• Practice your 2-minute drill (from home to a safe meeting place) at least twice a year.
  • Everyone in your household should know two ways to escape from each room in your home. 
  • In a real fire, remember to get out, stay out and call 911. Never go back inside for people, pets or things. 

2. Test Your Smoke Alarms Monthly

Test your smoke alarms monthly by pressing the test button. 

  • You should hear three beeps, letting you know the alarm is working. 
  • Don’t hear the beeps? Then it’s time to change the batteries if your model requires them.
  • If your smoke alarm is 10 years old, it’s time to get a new alarm because the sensor becomes less sensitive over time. 

Teach kids about preparedness

Our age-appropriate preparedness materials include engaging activities and easy action steps that youth will find both fun and effective.

Volunteer to help those affected by home fires

Join your local Red Cross to help families prepare for, respond to, and recover from home fire. The need for volunteers continues amidst a busy disaster season. Disaster action team members from the Red Cross Northern Ohio Region responded to nine local events over the weekend, all of them home fires. Several individuals were affected, including 30 adults and 7 children. The Red Cross provided more than $10,400 in immediate assistance.

Make a donation

Your financial gift allows the Red Cross to provide food, comfort and aid to those who have lost their home to fire. It also helps us install free smoke alarms and educate families on fire safety.

Be prepared before disaster strikes

Be prepared for disasters and other emergencies with a well-stocked emergency kit for your home, workplace and automobile. Choose from a variety of survival kits and emergency preparedness supplies to help you plan ahead for tornadoes, flooding, fire and other disasters.

Giving back this Good Neighbor Day

By Sam Pudelski, American Red Cross volunteer

National Good Neighbor Day is September 28, a day that celebrates our neighbors and encourages us to get to know our community better. Neighbors look out for one another and help each other out.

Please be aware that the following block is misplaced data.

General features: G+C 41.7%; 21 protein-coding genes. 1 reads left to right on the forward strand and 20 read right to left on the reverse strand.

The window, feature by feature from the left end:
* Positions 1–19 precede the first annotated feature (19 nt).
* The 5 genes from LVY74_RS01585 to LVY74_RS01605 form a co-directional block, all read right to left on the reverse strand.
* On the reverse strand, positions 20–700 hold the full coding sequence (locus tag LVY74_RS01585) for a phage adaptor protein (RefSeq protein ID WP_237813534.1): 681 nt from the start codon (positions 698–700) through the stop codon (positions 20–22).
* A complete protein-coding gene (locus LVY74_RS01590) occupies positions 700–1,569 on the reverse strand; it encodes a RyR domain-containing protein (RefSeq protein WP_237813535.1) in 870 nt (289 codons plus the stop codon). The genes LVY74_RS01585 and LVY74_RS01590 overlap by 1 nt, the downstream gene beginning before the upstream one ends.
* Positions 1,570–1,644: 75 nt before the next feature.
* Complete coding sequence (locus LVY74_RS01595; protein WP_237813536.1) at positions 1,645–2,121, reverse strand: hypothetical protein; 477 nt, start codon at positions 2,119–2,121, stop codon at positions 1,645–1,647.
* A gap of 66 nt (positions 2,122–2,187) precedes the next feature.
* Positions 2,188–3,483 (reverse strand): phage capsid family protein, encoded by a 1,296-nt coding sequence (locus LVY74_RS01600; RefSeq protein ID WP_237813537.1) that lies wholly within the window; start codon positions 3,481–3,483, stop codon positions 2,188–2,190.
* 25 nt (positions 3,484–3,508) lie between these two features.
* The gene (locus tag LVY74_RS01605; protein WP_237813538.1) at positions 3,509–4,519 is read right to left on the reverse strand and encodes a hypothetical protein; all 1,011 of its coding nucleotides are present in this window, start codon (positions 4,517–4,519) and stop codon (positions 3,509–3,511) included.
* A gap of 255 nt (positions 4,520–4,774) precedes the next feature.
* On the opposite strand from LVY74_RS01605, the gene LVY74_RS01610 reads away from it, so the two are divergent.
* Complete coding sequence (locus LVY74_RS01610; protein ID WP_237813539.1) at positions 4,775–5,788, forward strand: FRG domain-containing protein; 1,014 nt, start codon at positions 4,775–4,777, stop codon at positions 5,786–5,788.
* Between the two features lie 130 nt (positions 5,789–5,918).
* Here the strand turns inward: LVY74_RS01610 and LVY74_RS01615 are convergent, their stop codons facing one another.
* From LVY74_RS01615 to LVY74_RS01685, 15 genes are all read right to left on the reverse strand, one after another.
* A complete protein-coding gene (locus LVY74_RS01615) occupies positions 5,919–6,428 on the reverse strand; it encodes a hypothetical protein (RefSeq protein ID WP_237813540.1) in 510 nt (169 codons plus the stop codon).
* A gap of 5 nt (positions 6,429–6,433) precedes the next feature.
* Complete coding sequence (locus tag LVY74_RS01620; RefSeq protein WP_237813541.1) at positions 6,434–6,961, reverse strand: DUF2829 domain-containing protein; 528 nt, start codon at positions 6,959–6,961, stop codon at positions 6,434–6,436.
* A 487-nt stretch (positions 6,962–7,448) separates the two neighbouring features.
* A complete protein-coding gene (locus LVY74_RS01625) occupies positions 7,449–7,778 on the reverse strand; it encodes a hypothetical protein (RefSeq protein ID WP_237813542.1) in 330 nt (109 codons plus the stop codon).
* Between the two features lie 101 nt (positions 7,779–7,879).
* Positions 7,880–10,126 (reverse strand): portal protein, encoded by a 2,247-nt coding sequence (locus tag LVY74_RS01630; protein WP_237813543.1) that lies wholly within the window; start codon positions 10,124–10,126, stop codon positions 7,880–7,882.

Good Neighbor Day was created in the 1970s in Lakeside, Montana, and President Jimmy Carter in 1978 proclaimed the day, saying: “Understanding, love and respect build cohesive families and communities. The same bonds cement our nation and the nations of the world. For most of us, this sense of community is nurtured and expressed in our neighborhoods where we give each other an opportunity to share and feel part of a larger family.”

Neighbors extend past the individuals who share a common wall or property line. At the American Red Cross, our communities are our neighbors. Whether they are next door or beyond, the Red Cross works to help and support individuals who are in need—after a disaster, when a blood donation is needed or preparing before the next disaster strikes.

This Good Neighbor Day, there are many ways you can give back to your Northern Ohio neighbors through the Red Cross.

  • Donate. There are different ways you can make a financial contribution to support the work of the Red Cross, both in your local community and around the world.
  • Give Blood. Donating blood is a simple thing you can do to help save lives. Blood donations help people going through cancer treatment, having surgery, who have chronic illnesses and those who experience traumatic injuries. The Red Cross holds blood drives across Northern Ohio every week. You can find and sign up for an upcoming blood drive here.
  • Volunteer. 90% of the Red Cross workforce are volunteers. There are a variety of volunteer opportunities available right here in our area. You can learn more and apply to be a volunteer in Northern Ohio here.
  • Learn a Lifesaving Skill. The Red Cross has been teaching emergency and safety training for more than a century. You can learn first aid, be trained in administering CPR or using an AED, to be prepared for when a need for these skills arises. You can review and sign up for a class here.

There are endless possibilities of ways you can be a good neighbor and help give back to the community. You never know how one small act of kindness can impact a neighbor near you.

Edited by Glenda Bogar, American Red Cross volunteer